Even though Jack Ma, founder of Chinese e-commerce giant Alibaba, said the largest online retailer will do "anything to stop the fake products," he believed it's not 100% possible as counterfeit goods made-in-China are today better than the originals and offer better value for money.
Speaking at the company's investor conference on Tuesday, Ma said several global brands for long outsourced their works to Chinese companies in order to lower cost and boost their margins. Now, he said, those same local companies have started outsmarting their global peers using internet, Bloomberg reported.
"The problem is that the fake products today, they make better quality, better prices than the real products, the real names," Ma said in Hangzhou, China. "It's not the fake products that destroy them, it's the new business models."
"The exact factories, the exact raw materials, but they do not use their names."
Alibaba has drawn flak from its investors as well as from international brands over its reputation of being a "haven for knock-offs." Last month, the International Anti-Counterfeiting Coalition, a non-profit organisation (NGO) which fights for piracy and imitation, suspended Alibaba's membership after some concerns were raised.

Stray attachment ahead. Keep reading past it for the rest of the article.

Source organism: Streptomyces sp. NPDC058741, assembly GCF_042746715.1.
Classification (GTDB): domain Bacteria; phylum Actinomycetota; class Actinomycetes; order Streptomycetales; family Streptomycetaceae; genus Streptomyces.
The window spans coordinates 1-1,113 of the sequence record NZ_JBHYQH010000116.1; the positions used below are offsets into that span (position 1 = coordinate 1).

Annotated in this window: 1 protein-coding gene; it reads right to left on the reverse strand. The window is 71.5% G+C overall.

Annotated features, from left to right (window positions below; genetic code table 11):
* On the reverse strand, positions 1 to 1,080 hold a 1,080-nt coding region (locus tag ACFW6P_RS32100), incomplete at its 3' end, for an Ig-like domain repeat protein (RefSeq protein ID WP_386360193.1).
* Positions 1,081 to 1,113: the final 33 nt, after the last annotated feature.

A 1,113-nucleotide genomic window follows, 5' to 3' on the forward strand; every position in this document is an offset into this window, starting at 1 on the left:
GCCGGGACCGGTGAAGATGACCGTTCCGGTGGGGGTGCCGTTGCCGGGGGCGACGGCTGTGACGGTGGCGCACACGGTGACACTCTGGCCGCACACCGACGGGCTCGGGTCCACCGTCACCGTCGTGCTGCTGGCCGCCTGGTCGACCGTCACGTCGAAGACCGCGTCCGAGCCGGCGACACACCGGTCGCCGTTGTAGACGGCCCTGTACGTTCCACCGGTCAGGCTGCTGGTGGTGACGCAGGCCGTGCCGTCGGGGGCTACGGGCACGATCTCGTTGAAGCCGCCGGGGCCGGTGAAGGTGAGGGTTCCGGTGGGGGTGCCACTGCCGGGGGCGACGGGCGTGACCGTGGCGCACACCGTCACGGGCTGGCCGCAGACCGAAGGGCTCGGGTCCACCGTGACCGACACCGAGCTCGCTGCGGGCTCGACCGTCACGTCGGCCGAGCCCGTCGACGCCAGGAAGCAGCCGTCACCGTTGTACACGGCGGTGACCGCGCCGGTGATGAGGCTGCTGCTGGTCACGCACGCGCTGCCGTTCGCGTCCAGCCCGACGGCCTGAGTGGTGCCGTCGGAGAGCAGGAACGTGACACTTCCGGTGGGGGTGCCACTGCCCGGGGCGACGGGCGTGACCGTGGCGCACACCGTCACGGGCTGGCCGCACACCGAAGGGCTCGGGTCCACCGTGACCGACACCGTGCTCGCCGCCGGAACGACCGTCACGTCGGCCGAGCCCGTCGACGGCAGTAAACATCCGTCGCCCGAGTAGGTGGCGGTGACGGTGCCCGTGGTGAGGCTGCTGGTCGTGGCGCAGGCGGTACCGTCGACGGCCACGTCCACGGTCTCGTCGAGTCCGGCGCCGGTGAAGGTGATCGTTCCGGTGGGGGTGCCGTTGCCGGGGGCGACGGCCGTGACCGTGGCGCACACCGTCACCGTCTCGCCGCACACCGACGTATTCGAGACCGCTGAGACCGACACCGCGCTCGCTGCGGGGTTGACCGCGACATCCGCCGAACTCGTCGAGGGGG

Some believe it is improper for someone of Ma's stature to pass such comments.
"It is inappropriate for a person of Jack Ma's status to say something like this. For some individual cases what he's saying may be true, but it is wrong to generalise the phenomena," Cao Lei, Director of China's E-Commerce Research Centre in Hangzhou was quoted as saying by the agency.
On the other hand, Ma said he would do anything to "stop the fake products," Reuters reported.
"I promise you guys that counterfeits, fake products and intellectual property theft – we are more and more confident than ever that we can solve the problem," Ma was quoted as saying by Reuters.
Meanwhile, the e-commerce giant hopes to increase its user base to about 2 billion consumers by 2036, from 423 million active users in 2016. The company also expects to clock gross merchandise volume (GMV) of 6 trillion yuan ($912 billion) in fiscal 2020 from approximately 3.09 trillion yuan in fiscal 2016.